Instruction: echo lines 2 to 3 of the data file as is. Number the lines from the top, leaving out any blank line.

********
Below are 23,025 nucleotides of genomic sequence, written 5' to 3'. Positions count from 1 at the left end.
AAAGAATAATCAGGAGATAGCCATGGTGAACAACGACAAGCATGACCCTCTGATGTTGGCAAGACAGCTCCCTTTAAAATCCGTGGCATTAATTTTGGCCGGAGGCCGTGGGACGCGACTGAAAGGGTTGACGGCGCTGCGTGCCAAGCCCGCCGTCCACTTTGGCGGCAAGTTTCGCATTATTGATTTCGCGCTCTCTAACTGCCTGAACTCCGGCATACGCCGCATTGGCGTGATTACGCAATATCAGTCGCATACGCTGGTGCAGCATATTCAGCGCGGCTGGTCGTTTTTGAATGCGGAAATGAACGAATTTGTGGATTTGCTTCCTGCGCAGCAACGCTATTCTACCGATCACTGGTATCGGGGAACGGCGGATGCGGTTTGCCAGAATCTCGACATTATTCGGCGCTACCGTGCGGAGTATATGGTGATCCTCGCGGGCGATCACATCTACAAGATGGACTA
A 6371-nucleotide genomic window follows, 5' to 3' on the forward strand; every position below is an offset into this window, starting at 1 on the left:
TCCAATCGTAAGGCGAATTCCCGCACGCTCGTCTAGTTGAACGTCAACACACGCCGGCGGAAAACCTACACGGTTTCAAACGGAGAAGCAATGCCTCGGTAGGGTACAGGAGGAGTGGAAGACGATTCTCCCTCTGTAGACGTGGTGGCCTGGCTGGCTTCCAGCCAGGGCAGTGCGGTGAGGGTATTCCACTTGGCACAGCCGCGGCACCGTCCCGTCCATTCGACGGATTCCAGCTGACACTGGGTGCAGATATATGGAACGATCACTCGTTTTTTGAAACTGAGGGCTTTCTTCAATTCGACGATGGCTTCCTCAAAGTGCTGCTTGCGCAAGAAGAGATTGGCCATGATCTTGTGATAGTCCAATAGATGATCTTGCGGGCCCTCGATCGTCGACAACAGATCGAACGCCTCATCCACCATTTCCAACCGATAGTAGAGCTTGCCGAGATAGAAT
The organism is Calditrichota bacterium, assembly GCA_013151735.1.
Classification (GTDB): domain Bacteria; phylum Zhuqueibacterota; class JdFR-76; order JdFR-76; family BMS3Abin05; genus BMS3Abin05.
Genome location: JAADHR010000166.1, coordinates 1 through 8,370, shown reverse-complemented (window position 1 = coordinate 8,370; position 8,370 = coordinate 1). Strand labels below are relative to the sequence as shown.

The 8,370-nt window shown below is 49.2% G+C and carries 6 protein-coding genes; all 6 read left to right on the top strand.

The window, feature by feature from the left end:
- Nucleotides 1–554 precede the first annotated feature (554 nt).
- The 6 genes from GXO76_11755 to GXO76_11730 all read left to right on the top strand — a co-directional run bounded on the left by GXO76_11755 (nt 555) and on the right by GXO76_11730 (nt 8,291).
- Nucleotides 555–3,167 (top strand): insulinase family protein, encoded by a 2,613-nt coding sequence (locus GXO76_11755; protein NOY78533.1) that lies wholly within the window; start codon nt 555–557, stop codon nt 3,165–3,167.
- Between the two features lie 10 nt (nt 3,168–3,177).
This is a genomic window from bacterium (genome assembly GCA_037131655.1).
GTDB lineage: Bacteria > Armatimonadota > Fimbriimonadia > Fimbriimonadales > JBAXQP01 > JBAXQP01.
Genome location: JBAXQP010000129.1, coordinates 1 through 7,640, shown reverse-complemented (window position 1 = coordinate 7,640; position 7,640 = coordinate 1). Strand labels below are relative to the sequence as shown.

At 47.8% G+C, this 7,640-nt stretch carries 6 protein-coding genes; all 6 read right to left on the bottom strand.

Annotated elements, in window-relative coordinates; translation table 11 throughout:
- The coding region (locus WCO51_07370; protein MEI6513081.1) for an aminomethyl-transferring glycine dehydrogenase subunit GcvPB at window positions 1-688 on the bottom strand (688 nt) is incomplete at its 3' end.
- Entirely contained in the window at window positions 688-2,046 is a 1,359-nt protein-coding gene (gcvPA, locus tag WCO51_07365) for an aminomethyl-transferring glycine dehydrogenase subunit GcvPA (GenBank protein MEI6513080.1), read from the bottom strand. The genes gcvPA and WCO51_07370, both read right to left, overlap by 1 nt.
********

AAAGAATAATCAGGAGATAGCCATGGTGAACAACGACAAGCATGACCCTCTGATGTTGGCAAGACAGCTCCCTTTAAAATCCGTGGCATTAATTTTGGCCGGAGGCCGTGGGACGCGACTGAAAGGGTTGACGGCGCTGCGTGCCAAGCCCGCCGTCCACTTTGGCGGCAAGTTTCGCATTATTGATTTCGCGCTCTCTAACTGCCTGAACTCCGGCATACGCCGCATTGGCGTGATTACGCAATATCAGTCGCATACGCTGGTGCAGCATATTCAGCGCGGCTGGTCGTTTTTGAATGCGGAAATGAACGAATTTGTGGATTTGCTTCCTGCGCAGCAACGCTATTCTACCGATCACTGGTATCGGGGAACGGCGGATGCGGTTTGCCAGAATCTCGACATTATTCGGCGCTACCGTGCGGAGTATATGGTGATCCTCGCGGGCGATCACATCTACAAGATGGACTA
A 6371-nucleotide genomic window follows, 5' to 3' on the forward strand; every position below is an offset into this window, starting at 1 on the left: